What is Antigen?

According to experts, Antigen (Ag) is actually a molecule or molecular structure, as well as any foreign particulate matter or pollen grain, that can attach to a specific antibody or T-cell receptor in immunology. Also, Antigens in the body can cause an immunological response. Basically, the term antigen is also referred to as a material that produces antibodies. Proteins, peptides (amino acid chains), polysaccharides (chains of monosaccharides/simple sugars), lipids, and nucleic acids are all examples of antigens.

Antigen receptors, such as antibodies and T-cell receptors, recognise antigens. Immune system cells produce a variety of antigen receptors, each of which is specific for a single antigen. Only the lymphocytes that recognise the antigen are activated and enlarged when they are exposed to it, a process known as clonal selection. Antibodies can usually only react to and attach to one antigen; nevertheless, antibodies can cross-react and bind to many antigens in some conditions.

So basically, The antigen might come from within the body ("self-protein") or from the outside world ("external antigen") ("non-self"). Because of  negative selection of T cells in the thymus and B cells in the bone marrow, the immune system recognises and kills "non-self" external antigens but does not normally react to self-protein.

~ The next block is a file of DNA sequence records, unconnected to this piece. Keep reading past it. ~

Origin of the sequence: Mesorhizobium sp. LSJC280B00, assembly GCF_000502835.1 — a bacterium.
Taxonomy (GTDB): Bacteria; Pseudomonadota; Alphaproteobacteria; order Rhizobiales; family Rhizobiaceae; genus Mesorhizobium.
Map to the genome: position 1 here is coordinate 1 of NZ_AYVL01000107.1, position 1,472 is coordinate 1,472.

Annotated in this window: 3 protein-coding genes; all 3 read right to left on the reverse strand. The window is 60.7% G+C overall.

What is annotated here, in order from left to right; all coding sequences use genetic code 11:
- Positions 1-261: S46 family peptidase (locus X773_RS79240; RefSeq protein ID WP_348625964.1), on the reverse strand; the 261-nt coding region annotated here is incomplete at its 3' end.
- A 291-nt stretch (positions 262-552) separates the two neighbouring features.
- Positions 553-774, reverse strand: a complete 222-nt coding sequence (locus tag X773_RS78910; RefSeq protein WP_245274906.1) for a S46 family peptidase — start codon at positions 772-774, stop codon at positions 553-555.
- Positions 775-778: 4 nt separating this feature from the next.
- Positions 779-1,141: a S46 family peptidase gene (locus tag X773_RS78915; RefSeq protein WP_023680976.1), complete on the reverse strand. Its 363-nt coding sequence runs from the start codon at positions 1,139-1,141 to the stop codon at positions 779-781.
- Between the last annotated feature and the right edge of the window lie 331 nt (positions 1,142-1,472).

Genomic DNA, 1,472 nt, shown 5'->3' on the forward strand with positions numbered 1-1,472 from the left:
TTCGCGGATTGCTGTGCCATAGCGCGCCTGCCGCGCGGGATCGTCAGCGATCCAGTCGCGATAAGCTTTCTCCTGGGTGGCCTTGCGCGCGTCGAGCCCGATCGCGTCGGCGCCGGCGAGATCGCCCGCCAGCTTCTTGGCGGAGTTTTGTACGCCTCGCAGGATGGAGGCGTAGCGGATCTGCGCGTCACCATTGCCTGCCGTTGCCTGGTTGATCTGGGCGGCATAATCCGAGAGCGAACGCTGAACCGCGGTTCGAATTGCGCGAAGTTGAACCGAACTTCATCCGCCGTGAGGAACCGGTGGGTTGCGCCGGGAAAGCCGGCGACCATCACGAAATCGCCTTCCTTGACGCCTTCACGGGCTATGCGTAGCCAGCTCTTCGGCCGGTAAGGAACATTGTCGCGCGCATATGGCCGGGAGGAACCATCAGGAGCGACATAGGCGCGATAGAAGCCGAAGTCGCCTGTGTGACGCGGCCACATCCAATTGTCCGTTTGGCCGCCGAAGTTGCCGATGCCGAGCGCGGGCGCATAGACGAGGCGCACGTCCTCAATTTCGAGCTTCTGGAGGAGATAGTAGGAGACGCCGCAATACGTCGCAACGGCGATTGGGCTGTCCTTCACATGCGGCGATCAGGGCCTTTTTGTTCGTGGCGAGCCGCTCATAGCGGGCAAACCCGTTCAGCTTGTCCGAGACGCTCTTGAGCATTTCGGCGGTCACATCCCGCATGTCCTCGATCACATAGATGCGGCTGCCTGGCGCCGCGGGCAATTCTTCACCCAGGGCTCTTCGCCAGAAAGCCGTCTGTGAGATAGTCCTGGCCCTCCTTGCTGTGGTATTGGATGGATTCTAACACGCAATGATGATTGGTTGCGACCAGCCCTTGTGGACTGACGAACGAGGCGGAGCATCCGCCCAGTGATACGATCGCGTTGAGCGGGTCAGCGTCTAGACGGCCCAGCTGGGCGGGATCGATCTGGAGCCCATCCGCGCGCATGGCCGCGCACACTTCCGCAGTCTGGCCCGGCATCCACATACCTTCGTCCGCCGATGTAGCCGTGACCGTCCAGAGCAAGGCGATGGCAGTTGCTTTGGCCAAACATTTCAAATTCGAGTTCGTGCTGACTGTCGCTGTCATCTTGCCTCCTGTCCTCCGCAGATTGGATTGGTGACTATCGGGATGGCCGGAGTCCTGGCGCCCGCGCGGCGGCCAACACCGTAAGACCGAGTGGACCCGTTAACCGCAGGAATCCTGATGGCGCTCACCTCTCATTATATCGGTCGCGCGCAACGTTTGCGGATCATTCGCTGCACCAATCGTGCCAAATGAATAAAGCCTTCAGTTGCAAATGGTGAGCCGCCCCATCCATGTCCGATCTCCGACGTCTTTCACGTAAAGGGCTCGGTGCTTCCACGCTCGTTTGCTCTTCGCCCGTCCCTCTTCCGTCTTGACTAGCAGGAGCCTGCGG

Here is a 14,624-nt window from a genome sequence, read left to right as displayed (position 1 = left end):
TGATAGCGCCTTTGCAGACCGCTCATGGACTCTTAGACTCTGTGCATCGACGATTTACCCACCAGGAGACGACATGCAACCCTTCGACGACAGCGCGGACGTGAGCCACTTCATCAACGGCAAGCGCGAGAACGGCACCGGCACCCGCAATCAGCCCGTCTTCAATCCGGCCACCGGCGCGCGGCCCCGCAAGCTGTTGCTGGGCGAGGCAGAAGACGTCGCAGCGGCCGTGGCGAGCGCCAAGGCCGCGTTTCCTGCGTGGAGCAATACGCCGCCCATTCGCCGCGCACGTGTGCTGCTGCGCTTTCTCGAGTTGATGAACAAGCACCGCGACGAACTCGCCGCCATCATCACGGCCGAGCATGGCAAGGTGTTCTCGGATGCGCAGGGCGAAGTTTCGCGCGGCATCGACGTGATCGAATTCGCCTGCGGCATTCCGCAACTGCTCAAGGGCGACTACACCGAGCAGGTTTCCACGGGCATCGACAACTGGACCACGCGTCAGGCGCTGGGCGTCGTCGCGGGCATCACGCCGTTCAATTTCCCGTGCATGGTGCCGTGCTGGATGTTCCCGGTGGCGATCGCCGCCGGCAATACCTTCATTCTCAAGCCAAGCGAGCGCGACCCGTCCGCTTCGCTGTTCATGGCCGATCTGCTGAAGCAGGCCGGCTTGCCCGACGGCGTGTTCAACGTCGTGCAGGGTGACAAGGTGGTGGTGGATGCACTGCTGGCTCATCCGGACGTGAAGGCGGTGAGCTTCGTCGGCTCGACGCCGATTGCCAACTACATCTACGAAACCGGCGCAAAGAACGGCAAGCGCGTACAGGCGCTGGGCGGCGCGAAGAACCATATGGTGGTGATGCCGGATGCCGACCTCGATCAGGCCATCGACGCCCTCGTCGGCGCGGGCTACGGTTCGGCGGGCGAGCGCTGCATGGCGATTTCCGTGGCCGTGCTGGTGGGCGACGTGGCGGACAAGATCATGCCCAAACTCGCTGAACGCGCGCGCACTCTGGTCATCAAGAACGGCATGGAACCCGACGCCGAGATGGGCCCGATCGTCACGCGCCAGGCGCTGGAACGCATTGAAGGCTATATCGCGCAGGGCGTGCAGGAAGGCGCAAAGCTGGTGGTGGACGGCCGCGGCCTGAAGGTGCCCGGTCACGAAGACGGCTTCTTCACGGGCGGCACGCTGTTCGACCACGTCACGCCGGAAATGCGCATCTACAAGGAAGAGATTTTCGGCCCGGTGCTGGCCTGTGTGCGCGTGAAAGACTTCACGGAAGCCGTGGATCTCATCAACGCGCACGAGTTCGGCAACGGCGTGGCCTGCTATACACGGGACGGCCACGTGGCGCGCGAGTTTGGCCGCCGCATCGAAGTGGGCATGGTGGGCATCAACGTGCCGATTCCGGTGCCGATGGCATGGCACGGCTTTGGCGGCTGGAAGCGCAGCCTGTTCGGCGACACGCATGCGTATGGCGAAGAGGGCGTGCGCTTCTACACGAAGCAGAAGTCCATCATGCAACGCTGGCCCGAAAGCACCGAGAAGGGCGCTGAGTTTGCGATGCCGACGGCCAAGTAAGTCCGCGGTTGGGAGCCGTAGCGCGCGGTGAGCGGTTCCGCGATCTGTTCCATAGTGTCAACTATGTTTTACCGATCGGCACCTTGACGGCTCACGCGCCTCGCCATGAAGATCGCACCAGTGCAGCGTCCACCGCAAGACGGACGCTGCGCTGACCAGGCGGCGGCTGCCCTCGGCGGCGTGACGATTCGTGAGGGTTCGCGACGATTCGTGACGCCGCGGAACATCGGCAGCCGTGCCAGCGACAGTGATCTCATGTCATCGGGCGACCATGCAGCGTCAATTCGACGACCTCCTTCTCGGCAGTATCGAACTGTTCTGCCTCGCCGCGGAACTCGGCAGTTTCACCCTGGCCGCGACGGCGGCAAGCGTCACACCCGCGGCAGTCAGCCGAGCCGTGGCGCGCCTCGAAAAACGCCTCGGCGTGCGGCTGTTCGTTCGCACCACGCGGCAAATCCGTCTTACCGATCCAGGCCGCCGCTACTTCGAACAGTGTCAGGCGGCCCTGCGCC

Vaccines are immunogenic antigens that are provided to a recipient with the goal of inducing the adaptive immune system's memory function to antigens of the pathogen invading that recipient. A common example is the seasonal influenza vaccine.

Some Terminologies

  • Antigenic determinant, epitope — the unique surface characteristics of an antigen.

Surface characteristics of antigenic molecules, which are typically "large" biological polymers, might operate as locations of interaction for certain antibodies. An epitope is any feature like this. Most antigens can be bound by numerous antibodies, each of which is specific to one of the epitopes of the antigen. The antigen can be viewed as a string of keys (epitopes), each of which corresponds to a different lock in the "lock and key" metaphor (antibody). Complementarity-determining regions are produced differently in different antibody idiotypes.